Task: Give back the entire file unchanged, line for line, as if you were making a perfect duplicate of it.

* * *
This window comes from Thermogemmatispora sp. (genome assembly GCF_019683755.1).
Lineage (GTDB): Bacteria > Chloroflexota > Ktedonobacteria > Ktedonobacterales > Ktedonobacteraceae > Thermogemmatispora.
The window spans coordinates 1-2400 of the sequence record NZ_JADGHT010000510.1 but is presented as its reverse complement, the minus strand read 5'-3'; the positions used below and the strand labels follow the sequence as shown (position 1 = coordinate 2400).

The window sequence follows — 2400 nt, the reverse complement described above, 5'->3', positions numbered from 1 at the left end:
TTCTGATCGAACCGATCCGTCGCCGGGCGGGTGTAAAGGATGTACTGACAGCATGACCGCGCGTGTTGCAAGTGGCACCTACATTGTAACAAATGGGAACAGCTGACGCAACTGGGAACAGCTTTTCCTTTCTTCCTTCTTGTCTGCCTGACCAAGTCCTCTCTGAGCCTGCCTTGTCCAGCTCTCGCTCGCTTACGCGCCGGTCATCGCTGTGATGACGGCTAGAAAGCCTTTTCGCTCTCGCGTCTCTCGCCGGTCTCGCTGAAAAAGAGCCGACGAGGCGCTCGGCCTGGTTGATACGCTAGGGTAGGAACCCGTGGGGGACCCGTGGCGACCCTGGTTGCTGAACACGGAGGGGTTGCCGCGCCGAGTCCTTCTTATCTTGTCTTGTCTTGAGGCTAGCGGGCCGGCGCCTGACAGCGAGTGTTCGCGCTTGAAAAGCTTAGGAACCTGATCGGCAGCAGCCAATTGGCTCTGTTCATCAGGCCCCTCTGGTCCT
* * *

This window comes from Thermogemmatispora sp. (genome assembly GCF_019683755.1).
Lineage (GTDB): Bacteria > Chloroflexota > Ktedonobacteria > Ktedonobacterales > Ktedonobacteraceae > Thermogemmatispora.
The window spans coordinates 1-2400 of the sequence record NZ_JADGHT010000510.1 but is presented as its reverse complement, the minus strand read 5'-3'; the positions used below and the strand labels follow the sequence as shown (position 1 = coordinate 2400).

The window sequence follows — 2400 nt, the reverse complement described above, 5'->3', positions numbered from 1 at the left end:
TTCTGATCGAACCGATCCGTCGCCGGGCGGGTGTAAAGGATGTACTGACAGCATGACCGCGCGTGTTGCAAGTGGCACCTACATTGTAACAAATGGGAACAGCTGACGCAACTGGGAACAGCTTTTCCTTTCTTCCTTCTTGTCTGCCTGACCAAGTCCTCTCTGAGCCTGCCTTGTCCAGCTCTCGCTCGCTTACGCGCCGGTCATCGCTGTGATGACGGCTAGAAAGCCTTTTCGCTCTCGCGTCTCTCGCCGGTCTCGCTGAAAAAGAGCCGACGAGGCGCTCGGCCTGGTTGATACGCTAGGGTAGGAACCCGTGGGGGACCCGTGGCGACCCTGGTTGCTGAACACGGAGGGGTTGCCGCGCCGAGTCCTTCTTATCTTGTCTTGTCTTGAGGCTAGCGGGCCGGCGCCTGACAGCGAGTGTTCGCGCTTGAAAAGCTTAGGAACCTGATCGGCAGCAGCCAATTGGCTCTGTTCATCAGGCCCCTCTGGTCCT